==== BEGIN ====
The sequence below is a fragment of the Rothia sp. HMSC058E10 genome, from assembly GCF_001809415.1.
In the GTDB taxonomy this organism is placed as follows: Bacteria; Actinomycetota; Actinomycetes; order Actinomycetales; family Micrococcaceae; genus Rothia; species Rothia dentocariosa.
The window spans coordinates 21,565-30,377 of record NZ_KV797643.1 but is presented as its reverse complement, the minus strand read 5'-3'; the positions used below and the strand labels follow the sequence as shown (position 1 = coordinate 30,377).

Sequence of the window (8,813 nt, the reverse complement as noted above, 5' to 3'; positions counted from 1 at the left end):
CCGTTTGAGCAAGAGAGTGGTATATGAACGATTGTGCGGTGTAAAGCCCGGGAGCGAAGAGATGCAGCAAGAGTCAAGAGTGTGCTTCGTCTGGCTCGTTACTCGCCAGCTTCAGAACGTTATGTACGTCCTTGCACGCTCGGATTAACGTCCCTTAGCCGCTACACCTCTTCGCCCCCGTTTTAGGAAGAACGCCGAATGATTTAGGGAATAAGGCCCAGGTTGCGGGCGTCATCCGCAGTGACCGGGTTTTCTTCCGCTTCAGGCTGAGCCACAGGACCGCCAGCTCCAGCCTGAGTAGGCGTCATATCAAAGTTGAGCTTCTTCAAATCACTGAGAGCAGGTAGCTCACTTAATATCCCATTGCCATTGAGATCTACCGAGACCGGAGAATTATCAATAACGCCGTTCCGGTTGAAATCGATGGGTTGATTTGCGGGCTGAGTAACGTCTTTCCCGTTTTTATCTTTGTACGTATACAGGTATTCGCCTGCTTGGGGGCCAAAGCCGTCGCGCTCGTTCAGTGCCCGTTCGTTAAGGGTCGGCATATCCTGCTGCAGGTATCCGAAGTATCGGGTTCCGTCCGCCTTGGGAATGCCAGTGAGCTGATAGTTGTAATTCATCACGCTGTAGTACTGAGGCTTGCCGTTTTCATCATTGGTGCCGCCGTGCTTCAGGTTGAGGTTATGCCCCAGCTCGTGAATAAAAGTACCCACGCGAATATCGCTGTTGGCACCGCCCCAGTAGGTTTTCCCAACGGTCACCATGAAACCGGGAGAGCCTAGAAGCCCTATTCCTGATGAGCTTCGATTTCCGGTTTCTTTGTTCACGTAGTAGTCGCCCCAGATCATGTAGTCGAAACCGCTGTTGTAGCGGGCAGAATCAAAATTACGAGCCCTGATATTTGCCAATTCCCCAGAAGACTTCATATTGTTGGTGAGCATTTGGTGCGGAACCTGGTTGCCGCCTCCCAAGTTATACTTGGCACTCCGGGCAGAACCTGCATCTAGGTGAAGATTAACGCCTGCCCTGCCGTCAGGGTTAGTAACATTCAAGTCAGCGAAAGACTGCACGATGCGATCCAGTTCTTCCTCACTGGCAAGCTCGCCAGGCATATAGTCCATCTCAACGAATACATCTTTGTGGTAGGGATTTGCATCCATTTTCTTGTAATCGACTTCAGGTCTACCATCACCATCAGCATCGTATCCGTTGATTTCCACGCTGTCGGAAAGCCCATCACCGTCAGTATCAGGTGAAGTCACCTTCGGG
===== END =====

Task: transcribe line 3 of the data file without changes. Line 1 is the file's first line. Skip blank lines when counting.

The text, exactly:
The window spans coordinates 21,565-30,377 of record NZ_KV797643.1 but is presented as its reverse complement, the minus strand read 5'-3'; the positions used below and the strand labels follow the sequence as shown (position 1 = coordinate 30,377).